No Charges for Nursing Home that Refused to Give CPR to Dying Woman
Police have determined that no crime was committed when a woman who identified herself as a nurse on a 911 call refused to administer CPR to a dying elderly woman. That would seem to close the book on a case that has garnered national attention.
The seven-minute 911 call from Glenwood Gardens raised a national furor this week, when a woman who identified herself as a nurse to a 911 dispatcher refused to administer CPR to a resident at the facility. The caller also refused to find a passersby who would be able to give CPR.
Lorraine Bayless had reportedly collapsed in the cafeteria, and was pronounced dead upon arrival at an area hospital. She was 87 years old at the time of her death.
According to the Los Angeles Times, the Bakersfield Police Department has declined to press criminal charges against Glenwood Gardens or any person at the facility.
The facility at first rallied behind the woman who made the 911 call who, according to the Mason County Daily News, was a resident services director. They said that she had followed company policy and that residents who agree to live in the independent living facility are aware that staff members cannot give CPR. However, the company released a second statement on Tuesday, saying that the staff member had not correctly followed company protocol and had been put on temporary leave.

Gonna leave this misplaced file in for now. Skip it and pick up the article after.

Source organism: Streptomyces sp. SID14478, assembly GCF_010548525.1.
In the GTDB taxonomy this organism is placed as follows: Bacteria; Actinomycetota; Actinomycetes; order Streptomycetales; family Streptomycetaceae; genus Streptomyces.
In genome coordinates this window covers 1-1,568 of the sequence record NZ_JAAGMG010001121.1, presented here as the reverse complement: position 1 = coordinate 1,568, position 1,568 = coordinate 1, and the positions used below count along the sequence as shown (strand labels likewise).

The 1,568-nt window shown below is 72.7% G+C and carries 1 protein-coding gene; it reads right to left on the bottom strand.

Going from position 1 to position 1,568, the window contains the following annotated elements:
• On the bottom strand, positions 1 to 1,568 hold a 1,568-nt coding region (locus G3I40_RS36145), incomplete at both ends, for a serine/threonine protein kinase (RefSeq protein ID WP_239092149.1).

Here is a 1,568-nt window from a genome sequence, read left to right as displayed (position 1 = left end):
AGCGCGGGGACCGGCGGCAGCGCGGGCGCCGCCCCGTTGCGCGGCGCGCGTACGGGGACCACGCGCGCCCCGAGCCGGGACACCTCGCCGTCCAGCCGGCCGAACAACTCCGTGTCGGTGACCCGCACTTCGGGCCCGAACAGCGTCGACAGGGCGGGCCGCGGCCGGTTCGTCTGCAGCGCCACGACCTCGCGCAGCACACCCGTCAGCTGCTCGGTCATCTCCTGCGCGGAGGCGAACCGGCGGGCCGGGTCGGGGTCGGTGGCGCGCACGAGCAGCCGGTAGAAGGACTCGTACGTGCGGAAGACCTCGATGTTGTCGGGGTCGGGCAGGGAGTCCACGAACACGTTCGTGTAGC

Also this week, the family of Ms. Bayless announced that they would not be suing the facility. They said that it had been Ms. Bayless's wish to die a natural death.
"It was our beloved mother and grandmother's wish to die naturally and without any kind of life prolonging intervention," the family stated. "We understand that the 911 tape of this event has caused concern, but our family knows that mom had full knowledge of the limitations of Glenwood Gardens and is at peace."
According to Inside Bay Area News, the entire furor could have been avoided if Ms. Bayless had a Physicians Order for Life Sustaining Treatment, or a POLST. She was not alone; only 23 percent of Californians have their end-of-life wishes in writing.
A preliminary death certificate states that Ms. Bayless died of a stroke, not a heart attack, so it is unclear whether CPR would have helped her.